The story is about the Once-ler (what's in a name? Ed Helms) who cuts down all the trees and at times looking like Elton John playing the Pinball Wizard. He did this to make the Thneed (a versatile Huggie) that no one wanted until a pretty girl wore one. Ted Wiggins (Zac Efron) wants to obtain a tree because the pretty redhead Audry (Taylor Swift) wants one. Sort of like Brad Pitt suddenly caring about hungry third world kids. There are musical numbers and numerous messages about consumer marketing, greed, bottled water, and the environment. SNL's Nasim Pedrad did the voice of the Once-ler's mom, reminding me of the grandmother in the old Carol Burnett series.

Perhaps the best message of the film is that individuals can make a difference. As an adult I enjoyed the film.
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52 of 72 people found the following review helpful By Enjolras TOP 500 REVIEWERVINE VOICE on July 22, 2012
Format: DVD
There's a lot going for this Lorax movie. The effects beautifully mimic Dr. Suess' artwork. The voice acting really captures the Lorax. The changes to the plot generally fit the spirit of the original story - with a major exception I'll discuss later. In all, there's a lot going for the Lorax and casual viewers should enjoy it.

However, for fans of Dr. Suess' original book, the end result comes across as overly Hollywoodized. The movie imposes a meta-narrative on the original plot in which we learn more about the boy who seeks the Onceler's advice. Much of the meta-narrative works, although I think it does trivialize the environmental message. The boy now goes to seek the Onceler's advice because a girl he has a crush on wants to know more about trees. Even worse, the film has a typical happy ending, which again trivializes the book's environmentalist theme. The book's ambiguous ending leaves the reader concerned about the fate of the environment, whereas the movie allows viewers to forget about the trees once they leave the theater.

With so much going for this movie, it's a shame Hollywood chose the easy way out. This movie could have worked really well if it had ended the same way as in the book. In fact, I'd recommend watching it and pausing it right after the scene when the boy passes by the "UNLESS" stone marker.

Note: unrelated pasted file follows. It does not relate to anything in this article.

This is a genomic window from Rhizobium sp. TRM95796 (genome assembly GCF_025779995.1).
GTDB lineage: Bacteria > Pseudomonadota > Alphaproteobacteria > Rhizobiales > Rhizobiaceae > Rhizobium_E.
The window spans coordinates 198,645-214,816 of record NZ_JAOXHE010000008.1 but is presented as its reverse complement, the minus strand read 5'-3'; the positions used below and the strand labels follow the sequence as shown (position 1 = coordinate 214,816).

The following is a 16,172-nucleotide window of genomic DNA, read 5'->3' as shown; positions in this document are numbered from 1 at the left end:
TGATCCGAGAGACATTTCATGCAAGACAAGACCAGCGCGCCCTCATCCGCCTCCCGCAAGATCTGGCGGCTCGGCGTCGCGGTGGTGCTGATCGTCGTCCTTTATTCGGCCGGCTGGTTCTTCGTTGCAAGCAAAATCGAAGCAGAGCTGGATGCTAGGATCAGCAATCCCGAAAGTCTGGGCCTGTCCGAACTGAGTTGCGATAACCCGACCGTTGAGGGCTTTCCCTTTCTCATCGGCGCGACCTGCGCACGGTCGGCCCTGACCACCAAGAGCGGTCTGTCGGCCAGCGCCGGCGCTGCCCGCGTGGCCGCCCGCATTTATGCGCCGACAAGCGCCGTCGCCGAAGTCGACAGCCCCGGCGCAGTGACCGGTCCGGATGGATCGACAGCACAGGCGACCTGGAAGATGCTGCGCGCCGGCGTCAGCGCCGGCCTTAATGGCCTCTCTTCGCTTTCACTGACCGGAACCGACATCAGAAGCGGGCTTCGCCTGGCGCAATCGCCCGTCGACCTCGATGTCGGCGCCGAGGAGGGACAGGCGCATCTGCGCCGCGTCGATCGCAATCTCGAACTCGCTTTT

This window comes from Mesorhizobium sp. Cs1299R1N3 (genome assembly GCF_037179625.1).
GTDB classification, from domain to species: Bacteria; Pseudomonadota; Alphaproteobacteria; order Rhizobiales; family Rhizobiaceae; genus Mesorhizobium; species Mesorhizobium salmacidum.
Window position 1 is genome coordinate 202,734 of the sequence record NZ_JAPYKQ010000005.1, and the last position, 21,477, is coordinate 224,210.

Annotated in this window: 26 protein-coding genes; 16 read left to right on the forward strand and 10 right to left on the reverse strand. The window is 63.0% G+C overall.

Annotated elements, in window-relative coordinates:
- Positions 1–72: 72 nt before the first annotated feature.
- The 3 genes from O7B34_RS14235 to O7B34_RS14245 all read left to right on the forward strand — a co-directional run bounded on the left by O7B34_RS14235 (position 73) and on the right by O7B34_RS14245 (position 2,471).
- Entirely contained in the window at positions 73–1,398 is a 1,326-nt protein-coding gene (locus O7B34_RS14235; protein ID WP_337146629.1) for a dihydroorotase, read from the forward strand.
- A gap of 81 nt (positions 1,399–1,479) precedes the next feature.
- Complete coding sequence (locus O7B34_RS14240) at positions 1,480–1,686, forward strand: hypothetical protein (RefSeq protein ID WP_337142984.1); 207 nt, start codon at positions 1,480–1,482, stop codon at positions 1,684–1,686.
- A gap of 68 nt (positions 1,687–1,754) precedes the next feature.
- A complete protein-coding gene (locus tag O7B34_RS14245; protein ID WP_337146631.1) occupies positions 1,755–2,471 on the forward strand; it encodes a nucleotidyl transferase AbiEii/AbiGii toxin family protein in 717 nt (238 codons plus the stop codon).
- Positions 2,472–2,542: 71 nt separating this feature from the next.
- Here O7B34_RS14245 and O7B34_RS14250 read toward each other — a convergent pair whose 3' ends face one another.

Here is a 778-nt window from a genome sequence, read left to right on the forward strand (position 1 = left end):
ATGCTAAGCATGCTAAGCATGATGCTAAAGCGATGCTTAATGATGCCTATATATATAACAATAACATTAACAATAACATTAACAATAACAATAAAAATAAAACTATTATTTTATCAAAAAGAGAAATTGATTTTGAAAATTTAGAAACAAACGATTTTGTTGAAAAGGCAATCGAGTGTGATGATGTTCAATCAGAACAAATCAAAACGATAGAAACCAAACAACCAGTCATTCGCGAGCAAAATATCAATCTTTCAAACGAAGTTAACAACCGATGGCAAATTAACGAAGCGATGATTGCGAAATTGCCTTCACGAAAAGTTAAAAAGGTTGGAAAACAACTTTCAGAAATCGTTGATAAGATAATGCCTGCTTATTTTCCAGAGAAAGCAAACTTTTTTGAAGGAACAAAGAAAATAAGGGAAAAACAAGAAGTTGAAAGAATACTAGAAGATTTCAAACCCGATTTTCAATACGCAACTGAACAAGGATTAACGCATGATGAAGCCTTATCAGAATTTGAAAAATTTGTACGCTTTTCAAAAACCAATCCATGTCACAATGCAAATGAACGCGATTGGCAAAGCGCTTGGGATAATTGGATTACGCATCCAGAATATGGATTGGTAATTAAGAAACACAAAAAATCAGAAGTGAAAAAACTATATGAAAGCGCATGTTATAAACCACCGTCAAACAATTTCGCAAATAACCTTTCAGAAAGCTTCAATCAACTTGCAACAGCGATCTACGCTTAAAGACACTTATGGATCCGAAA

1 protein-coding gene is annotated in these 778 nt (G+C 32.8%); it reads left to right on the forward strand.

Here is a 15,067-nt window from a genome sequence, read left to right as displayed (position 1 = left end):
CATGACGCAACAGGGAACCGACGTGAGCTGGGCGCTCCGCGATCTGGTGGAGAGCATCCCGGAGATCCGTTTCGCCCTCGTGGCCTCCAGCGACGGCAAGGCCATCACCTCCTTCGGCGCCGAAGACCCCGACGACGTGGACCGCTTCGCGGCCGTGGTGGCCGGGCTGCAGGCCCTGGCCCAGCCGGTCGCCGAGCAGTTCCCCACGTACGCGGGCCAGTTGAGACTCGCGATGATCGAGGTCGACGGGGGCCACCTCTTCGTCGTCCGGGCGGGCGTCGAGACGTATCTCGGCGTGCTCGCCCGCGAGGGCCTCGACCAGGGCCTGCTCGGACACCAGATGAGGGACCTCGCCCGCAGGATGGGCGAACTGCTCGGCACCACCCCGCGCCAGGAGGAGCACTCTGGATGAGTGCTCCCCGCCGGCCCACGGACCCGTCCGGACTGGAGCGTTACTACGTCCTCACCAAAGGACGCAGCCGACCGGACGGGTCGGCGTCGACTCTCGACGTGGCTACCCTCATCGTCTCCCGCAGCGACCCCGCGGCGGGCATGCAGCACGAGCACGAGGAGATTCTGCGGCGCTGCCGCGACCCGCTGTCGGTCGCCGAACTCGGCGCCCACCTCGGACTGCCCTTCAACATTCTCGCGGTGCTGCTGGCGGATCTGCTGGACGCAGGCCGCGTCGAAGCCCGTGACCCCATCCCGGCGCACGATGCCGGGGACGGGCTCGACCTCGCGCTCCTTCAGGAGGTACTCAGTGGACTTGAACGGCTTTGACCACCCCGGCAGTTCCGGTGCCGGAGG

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32 of 44 people found the following review helpful By Jina on November 25, 2012
Format: Amazon Instant Video Verified Purchase
I loved reading this book to my daughter. I loved its message of nature's beauty, bounty, and importance, along with each individual's responsibility to do their part to maintain it. The movie, on the other hand was filled with frenetic noise, pointless activity, an emphasis on evil bad-guys instead of personal responsibility for lack of long-range planning. I would not recommend this movie to anyone. I wish I could apologize personally to Dr. Seuss for watching this degrading version of his wonderful book.
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36 of 50 people found the following review helpful By Einsatz on November 5, 2012
Format: DVD
My opinion of The Lorax stayed in flux as I watched the movie unravel. Sometimes I cringed at how heavy-handed they were with Dr. Seuss' simple message, sometimes I was just dismayed by the overabundance of nasty characters they invented and imposed upon his story. Too many times I wondered where Dr. Seuss was in this messy adaptation of his book. He seemed to be missing. The reason for this became clear in the bonus feature. Apparently, the filmmakers felt it necessary to attach things not Seuss to the story because it was somehow deficient as it was; requiring their extensions. One of them even had the gall to call it a homage. But tampering is tampering; clearly they were dissatisfied with most things in the book, especially the notion of having to adapt Seuss' two-dimensional drawings into......two-dimensional drawings in motion. A lot of work was required to "make them come alive." Again, a slur against Dr. Seuss' work. If they didn't like the book, why bring it to the screen? Why add dopey songs that were less than memorable and subvert the plot? Why ignore the language, what makes Seuss' work so distinctive? There was a reason Dr. Seuss kept his book somber from page one to the end. His point was concise, not easily forgotten. But they had to turn everything into a carnival atmosphere complete with slapstick, a romance, a city, and another villain that wasn't even required. When you overhaul someone else's work to this degree you're not honoring their work, you're desecrating it.